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If $X_i$, $i=1,\ldots,n$ are iid standard normal distributed, what is the limiting distribution of $S_n=\sum X^4 / (\sum X^2)^2$?

After finding the moments and since $Cov(X^4, X^2)=0$, I have the bivariate normal

$\sqrt{n} (\frac{1}{n}\sum X^4-\mu_1)\rightarrow N(0,\sigma_1^2)$ $\sqrt{n} (\frac{1}{n}\sum X^2 - \mu_2)\rightarrow N(0,\sigma_2^2)$ with $Cov(X^2,Cov^4)=0$ (not sure how to type latex matrices)

and using multivariate delta method $h(x,y)=\frac{x}{y^2}$,

I get

$\sqrt{n}(nS_n-\frac{\mu_1}{\mu_2^2})\rightarrow N(0,\nabla h^T\sigma \nabla h)$.

My question is - is this the right form for finding the limiting distribution of $S_n$? I thought the form should be $\sqrt{n}(S_n-\mu)\rightarrow N(0,\sigma^2)$, but here I have an 'extra' $n$ as the coefficient of $S_n$).

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    $\begingroup$ Of course one should consider $nS_n$ and not $S_n$ since $S_n\to0$. And you might want to explain more precisely the result you reach through the delta method, I believe one gets $\sqrt{n}(nS_n-3)\to N(0,24)$ (or something similar). $\endgroup$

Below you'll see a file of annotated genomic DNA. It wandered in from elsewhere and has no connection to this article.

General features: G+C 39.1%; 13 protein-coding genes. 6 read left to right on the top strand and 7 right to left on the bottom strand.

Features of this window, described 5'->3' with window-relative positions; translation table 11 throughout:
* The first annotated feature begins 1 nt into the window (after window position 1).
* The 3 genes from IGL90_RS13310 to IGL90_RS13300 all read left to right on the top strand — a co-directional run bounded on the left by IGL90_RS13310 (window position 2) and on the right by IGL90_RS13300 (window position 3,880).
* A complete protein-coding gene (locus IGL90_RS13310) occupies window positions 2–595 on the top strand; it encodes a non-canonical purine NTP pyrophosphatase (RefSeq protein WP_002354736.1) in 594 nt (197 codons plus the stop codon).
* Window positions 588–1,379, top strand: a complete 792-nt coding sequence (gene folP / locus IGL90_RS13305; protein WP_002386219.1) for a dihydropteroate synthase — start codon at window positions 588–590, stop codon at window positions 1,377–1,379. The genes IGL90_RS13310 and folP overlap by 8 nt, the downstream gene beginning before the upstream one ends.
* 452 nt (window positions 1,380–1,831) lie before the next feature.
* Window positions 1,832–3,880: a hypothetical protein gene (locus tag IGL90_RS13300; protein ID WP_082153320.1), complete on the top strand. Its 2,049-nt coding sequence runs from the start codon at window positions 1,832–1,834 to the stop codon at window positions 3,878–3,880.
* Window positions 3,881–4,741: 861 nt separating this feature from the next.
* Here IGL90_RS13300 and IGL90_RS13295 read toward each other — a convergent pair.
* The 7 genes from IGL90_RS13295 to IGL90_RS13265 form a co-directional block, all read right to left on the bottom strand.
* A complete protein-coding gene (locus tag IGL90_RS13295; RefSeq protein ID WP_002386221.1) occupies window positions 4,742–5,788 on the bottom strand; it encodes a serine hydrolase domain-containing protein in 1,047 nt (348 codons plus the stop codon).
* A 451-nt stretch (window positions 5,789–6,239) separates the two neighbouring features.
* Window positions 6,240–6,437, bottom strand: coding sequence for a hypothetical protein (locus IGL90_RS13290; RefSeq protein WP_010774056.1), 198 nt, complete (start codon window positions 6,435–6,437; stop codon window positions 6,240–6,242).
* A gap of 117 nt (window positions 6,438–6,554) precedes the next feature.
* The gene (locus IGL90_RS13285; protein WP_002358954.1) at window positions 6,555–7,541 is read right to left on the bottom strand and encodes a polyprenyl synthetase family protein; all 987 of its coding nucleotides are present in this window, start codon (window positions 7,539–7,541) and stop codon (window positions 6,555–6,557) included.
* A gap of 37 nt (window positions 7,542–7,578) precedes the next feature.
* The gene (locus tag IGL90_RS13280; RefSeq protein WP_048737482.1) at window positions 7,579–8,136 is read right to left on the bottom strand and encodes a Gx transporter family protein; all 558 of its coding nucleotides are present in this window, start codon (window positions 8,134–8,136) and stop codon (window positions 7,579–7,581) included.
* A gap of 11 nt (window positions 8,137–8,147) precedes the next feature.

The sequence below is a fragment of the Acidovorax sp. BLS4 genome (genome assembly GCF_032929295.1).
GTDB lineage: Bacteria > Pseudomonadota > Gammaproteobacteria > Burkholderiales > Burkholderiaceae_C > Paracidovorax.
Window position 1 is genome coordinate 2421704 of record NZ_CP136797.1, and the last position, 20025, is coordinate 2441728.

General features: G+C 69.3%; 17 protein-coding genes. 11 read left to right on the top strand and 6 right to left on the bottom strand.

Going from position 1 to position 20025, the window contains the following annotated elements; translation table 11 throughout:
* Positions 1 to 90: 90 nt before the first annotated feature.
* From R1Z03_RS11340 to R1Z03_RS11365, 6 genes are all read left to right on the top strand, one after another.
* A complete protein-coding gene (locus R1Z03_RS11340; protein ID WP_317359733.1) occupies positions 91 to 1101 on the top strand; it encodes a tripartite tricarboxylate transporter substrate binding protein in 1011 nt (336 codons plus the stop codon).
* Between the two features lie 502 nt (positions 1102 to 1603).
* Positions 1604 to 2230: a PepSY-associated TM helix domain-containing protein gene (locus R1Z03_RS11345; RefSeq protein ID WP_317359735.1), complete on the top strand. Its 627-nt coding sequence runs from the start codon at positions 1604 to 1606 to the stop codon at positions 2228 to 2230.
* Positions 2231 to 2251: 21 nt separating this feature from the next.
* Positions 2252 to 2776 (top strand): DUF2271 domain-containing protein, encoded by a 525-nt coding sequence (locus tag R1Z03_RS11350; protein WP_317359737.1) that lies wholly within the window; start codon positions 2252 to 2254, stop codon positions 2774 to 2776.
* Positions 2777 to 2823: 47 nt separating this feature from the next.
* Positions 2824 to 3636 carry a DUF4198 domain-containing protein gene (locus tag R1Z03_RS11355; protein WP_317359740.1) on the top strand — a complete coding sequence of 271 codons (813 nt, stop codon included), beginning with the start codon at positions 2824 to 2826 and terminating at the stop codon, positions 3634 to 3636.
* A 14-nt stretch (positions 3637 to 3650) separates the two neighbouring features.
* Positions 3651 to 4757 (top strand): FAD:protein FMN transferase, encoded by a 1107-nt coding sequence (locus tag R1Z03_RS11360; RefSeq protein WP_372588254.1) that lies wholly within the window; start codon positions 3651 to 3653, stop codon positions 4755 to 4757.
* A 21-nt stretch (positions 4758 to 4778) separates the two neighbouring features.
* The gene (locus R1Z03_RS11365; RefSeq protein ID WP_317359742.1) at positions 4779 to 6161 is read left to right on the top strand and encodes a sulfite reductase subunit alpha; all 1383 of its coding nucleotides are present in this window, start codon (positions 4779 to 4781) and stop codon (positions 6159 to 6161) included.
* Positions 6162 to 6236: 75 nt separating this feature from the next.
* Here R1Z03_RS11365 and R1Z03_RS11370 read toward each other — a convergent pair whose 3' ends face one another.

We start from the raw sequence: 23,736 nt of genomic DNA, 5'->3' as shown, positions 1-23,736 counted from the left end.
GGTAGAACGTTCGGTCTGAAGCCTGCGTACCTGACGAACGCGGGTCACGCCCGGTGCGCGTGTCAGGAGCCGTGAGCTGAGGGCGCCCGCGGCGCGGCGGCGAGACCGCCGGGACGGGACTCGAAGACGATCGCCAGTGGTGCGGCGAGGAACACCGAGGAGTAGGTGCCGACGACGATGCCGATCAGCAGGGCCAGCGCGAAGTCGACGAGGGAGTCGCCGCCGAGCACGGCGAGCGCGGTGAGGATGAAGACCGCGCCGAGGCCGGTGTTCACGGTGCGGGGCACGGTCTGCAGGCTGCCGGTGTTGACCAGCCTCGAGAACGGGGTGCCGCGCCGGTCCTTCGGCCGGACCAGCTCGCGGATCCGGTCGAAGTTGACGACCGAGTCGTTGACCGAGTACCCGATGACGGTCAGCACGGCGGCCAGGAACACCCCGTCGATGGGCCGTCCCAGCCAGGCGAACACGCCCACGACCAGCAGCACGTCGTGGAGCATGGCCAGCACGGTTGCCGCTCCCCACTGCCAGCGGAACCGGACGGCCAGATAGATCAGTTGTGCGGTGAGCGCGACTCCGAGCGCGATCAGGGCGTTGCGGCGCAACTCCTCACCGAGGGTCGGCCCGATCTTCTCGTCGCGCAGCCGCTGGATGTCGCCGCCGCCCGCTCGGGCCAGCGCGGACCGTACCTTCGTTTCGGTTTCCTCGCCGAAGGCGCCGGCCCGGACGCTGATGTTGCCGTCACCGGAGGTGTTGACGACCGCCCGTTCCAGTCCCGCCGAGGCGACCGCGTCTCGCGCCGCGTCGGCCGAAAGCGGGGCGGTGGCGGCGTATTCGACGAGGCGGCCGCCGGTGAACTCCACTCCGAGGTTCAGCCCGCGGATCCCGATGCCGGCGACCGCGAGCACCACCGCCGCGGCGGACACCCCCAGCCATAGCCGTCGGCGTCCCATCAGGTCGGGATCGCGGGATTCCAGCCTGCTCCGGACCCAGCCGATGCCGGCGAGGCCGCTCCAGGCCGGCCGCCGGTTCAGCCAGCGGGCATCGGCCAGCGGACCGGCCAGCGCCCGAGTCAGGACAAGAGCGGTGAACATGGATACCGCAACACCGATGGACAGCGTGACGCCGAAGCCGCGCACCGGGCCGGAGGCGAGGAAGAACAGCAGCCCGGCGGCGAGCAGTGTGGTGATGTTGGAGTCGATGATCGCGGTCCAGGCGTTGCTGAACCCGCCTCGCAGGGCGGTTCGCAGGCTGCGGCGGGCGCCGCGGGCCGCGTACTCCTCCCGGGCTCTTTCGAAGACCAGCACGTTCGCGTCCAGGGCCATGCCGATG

– Did
    Jun 21, 2014 at 21:17
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    $\begingroup$ I find that $Cov(X^4,X^2)=12.$ $\endgroup$
    – Mr.Spot
    Jun 21, 2014 at 22:35

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I agree with the result of @Did. The "extra n" appears in the right place by carefully following the delta method. From the given info, $\sqrt n[B_n-\beta ]\to N(0,\Sigma)$ where $B_n= \begin{bmatrix} (1/n)\sum_1^n{X_i^4}\\ (1/n)\sum_1^n{X_i^2} \\ \end{bmatrix}$, $\beta=(3,1)^T$ and $ \Sigma=\begin{bmatrix} 96 & 12 \\ 12 & 2 \\ \end{bmatrix} $.

Then with $h(x,y)=\frac x {y^2}$, we obtain $\sqrt n[h(B_n)-h(\beta) ]\to N(0,\nabla h(\beta)^T\Sigma\nabla h(\beta))$ $$\sqrt n \left [\frac{(1/n)\sum_1^nX_i^4} {[(1/n)\sum_1^n{X_i^2}]^2}-3\right]\to N(0,24)$$The extra $n$ comes from the square in the denominator.

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